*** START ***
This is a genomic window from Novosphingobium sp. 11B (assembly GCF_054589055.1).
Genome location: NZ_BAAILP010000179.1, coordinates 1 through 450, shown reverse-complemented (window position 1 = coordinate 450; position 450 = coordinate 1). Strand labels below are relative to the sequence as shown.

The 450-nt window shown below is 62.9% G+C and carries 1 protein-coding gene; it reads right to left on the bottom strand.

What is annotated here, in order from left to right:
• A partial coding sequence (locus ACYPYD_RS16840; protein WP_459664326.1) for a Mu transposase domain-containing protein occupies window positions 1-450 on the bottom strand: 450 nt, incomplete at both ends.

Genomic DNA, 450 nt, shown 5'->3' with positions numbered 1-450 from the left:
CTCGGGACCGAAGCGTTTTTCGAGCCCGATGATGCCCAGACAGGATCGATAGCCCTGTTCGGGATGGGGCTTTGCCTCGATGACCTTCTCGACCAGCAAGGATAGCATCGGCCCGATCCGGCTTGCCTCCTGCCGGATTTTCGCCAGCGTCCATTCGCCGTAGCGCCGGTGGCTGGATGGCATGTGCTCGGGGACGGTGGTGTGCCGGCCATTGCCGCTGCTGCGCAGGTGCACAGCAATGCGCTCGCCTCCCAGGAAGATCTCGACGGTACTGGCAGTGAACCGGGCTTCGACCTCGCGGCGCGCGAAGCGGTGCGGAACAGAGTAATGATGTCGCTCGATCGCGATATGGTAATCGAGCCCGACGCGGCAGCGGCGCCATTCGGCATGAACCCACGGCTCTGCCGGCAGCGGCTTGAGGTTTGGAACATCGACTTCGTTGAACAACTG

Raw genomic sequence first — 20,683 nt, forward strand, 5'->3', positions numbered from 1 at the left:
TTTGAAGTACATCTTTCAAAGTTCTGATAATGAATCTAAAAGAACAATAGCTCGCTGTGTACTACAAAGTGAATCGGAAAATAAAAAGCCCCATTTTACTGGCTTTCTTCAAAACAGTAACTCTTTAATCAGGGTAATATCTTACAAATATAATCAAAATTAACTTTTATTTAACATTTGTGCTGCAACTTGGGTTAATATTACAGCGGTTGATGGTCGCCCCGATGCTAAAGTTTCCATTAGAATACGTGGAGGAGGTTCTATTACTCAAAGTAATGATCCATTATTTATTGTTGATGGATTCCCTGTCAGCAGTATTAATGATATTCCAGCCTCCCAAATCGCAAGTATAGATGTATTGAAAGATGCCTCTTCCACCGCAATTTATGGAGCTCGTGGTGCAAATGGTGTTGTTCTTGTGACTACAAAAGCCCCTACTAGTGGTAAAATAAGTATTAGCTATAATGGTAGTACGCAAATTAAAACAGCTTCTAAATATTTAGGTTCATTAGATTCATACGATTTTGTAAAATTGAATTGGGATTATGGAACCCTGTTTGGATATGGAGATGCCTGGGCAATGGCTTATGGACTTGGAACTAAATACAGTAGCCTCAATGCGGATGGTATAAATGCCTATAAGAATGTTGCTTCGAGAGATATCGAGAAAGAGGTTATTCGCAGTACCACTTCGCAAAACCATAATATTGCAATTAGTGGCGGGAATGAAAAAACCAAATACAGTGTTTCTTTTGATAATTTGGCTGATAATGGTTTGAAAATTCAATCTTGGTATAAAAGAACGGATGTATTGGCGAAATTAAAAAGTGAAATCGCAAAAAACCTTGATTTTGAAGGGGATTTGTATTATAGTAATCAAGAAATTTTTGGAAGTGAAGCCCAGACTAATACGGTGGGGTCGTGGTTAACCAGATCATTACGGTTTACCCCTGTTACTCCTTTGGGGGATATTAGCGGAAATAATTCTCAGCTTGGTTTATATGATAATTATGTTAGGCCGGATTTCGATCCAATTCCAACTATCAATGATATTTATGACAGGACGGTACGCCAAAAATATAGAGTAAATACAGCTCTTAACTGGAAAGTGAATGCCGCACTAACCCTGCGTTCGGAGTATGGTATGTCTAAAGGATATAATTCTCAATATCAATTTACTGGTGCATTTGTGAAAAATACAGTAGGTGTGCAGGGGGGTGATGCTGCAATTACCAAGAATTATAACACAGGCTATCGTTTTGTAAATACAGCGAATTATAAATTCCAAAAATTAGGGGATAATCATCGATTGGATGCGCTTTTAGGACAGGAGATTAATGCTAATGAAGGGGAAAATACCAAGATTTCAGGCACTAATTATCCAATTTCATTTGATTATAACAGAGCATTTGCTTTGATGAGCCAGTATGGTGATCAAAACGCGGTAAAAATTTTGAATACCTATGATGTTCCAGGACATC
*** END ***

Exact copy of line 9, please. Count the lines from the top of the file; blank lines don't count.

TTTGAAGTACATCTTTCAAAGTTCTGATAATGAATCTAAAAGAACAATAGCTCGCTGTGTACTACAAAGTGAATCGGAAAATAAAAAGCCCCATTTTACTGGCTTTCTTCAAAACAGTAACTCTTTAATCAGGGTAATATCTTACAAATATAATCAAAATTAACTTTTATTTAACATTTGTGCTGCAACTTGGGTTAATATTACAGCGGTTGATGGTCGCCCCGATGCTAAAGTTTCCATTAGAATACGTGGAGGAGGTTCTATTACTCAAAGTAATGATCCATTATTTATTGTTGATGGATTCCCTGTCAGCAGTATTAATGATATTCCAGCCTCCCAAATCGCAAGTATAGATGTATTGAAAGATGCCTCTTCCACCGCAATTTATGGAGCTCGTGGTGCAAATGGTGTTGTTCTTGTGACTACAAAAGCCCCTACTAGTGGTAAAATAAGTATTAGCTATAATGGTAGTACGCAAATTAAAACAGCTTCTAAATATTTAGGTTCATTAGATTCATACGATTTTGTAAAATTGAATTGGGATTATGGAACCCTGTTTGGATATGGAGATGCCTGGGCAATGGCTTATGGACTTGGAACTAAATACAGTAGCCTCAATGCGGATGGTATAAATGCCTATAAGAATGTTGCTTCGAGAGATATCGAGAAAGAGGTTATTCGCAGTACCACTTCGCAAAACCATAATATTGCAATTAGTGGCGGGAATGAAAAAACCAAATACAGTGTTTCTTTTGATAATTTGGCTGATAATGGTTTGAAAATTCAATCTTGGTATAAAAGAACGGATGTATTGGCGAAATTAAAAAGTGAAATCGCAAAAAACCTTGATTTTGAAGGGGATTTGTATTATAGTAATCAAGAAATTTTTGGAAGTGAAGCCCAGACTAATACGGTGGGGTCGTGGTTAACCAGATCATTACGGTTTACCCCTGTTACTCCTTTGGGGGATATTAGCGGAAATAATTCTCAGCTTGGTTTATATGATAATTATGTTAGGCCGGATTTCGATCCAATTCCAACTATCAATGATATTTATGACAGGACGGTACGCCAAAAATATAGAGTAAATACAGCTCTTAACTGGAAAGTGAATGCCGCACTAACCCTGCGTTCGGAGTATGGTATGTCTAAAGGATATAATTCTCAATATCAATTTACTGGTGCATTTGTGAAAAATACAGTAGGTGTGCAGGGGGGTGATGCTGCAATTACCAAGAATTATAACACAGGCTATCGTTTTGTAAATACAGCGAATTATAAATTCCAAAAATTAGGGGATAATCATCGATTGGATGCGCTTTTAGGACAGGAGATTAATGCTAATGAAGGGGAAAATACCAAGATTTCAGGCACTAATTATCCAATTTCATTTGATTATAACAGAGCATTTGCTTTGATGAGCCAGTATGGTGATCAAAACGCGGTAAAAATTTTGAATACCTATGATGTTCCAGGACATC